Universal Declaration of the Rights of Rivers

To date, four rivers have been granted legal personhood status. This includes the Whanganui River in New Zealand, the Ganges and Yamuna Rivers in India, and the Atrato River in Colombia. The Earth Law Center has been central to these rivers gaining rights and is committed to achieving legal personhood for more rivers and waterways. 

In support of establishing rights for all rivers, the Earth Law Center along with experts worldwide have developed a draft of the Universal Declaration of River Rights. The Declaration draws from victories for the rights of rivers worldwide, as well as scientific understandings of healthy river systems. 

Here is a small excerpt from the declaration which gives parameters for the most basic of rights for our rivers.
Item (3) Establishes that all rivers shall possess, at minimum, the following fundamental rights:
(1) The right to flow; 
(2) The right to perform essential functions within its ecosystem;
(3) The right to be free from pollution;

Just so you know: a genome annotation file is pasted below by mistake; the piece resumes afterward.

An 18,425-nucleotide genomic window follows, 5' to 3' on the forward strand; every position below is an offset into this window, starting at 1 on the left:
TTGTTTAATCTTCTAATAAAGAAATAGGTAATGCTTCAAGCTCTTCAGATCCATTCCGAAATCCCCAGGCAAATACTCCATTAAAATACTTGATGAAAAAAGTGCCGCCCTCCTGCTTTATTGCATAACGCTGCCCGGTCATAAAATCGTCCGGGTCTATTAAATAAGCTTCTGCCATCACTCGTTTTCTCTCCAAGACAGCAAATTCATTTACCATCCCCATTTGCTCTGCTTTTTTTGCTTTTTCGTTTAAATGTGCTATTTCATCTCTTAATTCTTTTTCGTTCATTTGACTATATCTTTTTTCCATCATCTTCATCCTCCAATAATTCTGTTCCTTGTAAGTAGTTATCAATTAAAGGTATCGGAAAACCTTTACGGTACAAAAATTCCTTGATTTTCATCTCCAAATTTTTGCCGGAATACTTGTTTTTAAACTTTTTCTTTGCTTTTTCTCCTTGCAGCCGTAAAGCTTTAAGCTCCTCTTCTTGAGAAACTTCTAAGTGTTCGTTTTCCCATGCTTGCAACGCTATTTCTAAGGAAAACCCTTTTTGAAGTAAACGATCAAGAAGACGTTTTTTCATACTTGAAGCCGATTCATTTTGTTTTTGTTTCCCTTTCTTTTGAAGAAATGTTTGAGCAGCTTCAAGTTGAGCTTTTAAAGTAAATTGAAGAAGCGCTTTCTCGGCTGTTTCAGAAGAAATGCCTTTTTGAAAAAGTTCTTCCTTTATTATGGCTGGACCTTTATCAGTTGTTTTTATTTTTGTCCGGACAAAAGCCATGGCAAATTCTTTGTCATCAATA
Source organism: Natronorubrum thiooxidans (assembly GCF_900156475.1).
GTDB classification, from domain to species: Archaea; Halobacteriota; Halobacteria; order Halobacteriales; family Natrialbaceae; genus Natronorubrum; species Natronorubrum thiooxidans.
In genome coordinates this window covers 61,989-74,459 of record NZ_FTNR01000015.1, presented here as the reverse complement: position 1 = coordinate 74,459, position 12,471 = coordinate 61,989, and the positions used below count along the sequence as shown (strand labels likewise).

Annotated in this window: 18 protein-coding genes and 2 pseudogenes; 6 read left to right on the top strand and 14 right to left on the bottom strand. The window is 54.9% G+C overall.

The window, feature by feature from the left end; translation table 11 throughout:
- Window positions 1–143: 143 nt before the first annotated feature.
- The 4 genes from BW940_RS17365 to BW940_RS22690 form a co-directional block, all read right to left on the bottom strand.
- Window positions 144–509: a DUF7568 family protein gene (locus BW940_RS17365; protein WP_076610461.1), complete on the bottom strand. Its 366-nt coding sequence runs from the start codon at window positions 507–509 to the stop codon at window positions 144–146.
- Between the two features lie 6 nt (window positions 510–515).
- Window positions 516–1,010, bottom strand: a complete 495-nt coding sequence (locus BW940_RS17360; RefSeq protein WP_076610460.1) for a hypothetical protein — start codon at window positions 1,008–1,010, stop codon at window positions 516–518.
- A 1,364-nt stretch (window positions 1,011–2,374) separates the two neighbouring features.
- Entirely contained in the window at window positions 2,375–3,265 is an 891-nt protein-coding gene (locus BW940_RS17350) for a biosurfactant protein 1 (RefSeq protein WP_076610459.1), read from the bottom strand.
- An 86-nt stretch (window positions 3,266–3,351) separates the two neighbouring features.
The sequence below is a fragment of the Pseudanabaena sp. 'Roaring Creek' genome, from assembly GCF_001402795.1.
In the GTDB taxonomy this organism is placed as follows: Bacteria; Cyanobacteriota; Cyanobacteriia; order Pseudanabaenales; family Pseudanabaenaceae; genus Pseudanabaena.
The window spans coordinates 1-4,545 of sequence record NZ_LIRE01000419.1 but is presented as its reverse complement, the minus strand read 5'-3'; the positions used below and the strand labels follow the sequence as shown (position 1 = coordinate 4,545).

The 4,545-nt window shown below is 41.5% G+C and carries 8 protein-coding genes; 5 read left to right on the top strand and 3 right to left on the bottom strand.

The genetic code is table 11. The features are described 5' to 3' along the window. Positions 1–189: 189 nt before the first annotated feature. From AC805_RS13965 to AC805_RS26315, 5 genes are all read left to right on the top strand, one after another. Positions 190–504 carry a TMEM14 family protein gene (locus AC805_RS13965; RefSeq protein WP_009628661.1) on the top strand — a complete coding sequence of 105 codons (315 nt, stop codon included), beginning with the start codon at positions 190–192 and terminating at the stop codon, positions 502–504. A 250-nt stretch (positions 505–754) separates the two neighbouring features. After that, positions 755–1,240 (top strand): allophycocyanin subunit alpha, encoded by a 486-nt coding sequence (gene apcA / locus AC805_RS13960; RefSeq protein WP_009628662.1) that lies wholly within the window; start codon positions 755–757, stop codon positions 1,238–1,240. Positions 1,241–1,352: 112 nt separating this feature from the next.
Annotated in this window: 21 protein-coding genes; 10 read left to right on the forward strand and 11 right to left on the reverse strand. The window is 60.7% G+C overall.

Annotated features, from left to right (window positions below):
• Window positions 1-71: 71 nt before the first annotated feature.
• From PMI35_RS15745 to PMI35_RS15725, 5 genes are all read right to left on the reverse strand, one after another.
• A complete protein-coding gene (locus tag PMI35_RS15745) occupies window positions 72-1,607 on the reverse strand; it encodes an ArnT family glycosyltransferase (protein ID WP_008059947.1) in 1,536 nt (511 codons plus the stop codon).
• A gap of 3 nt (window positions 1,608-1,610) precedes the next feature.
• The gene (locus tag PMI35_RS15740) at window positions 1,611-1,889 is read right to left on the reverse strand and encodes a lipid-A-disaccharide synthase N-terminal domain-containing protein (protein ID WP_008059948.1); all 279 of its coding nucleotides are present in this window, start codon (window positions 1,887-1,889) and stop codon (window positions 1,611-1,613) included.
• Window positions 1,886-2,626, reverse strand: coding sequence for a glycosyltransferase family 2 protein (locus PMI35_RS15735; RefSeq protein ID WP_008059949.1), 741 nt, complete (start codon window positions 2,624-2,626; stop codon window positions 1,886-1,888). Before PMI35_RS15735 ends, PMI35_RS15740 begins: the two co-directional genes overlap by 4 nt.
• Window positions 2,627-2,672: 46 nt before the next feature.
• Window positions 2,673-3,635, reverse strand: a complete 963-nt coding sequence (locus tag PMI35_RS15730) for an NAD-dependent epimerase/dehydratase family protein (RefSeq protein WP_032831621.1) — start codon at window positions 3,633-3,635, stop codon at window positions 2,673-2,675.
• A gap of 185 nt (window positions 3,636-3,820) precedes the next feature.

(4) The right to feed and be fed by sustainable aquifers;
(5) The right to native biodiversity; and
(6) The right to restoration,

The foreword of the document is elegant, simple and truthful, and the enumerated rights, 9 of them,straight to the point.  This is a 3 page document that all of us can use to help guide us in participating in the health and protection of our local waterways. 

The Organization of Nature Evolutionaries supports the actions taken by the Earth Law Center to establish the right to thrive for all rivers and encourages each of us to stand with our Rivers of Life.

 Ganges River Sacred Confluence of Alaknanda & Bhagirathi RIvers

Ganges River Sacred Confluence of Alaknanda & Bhagirathi RIvers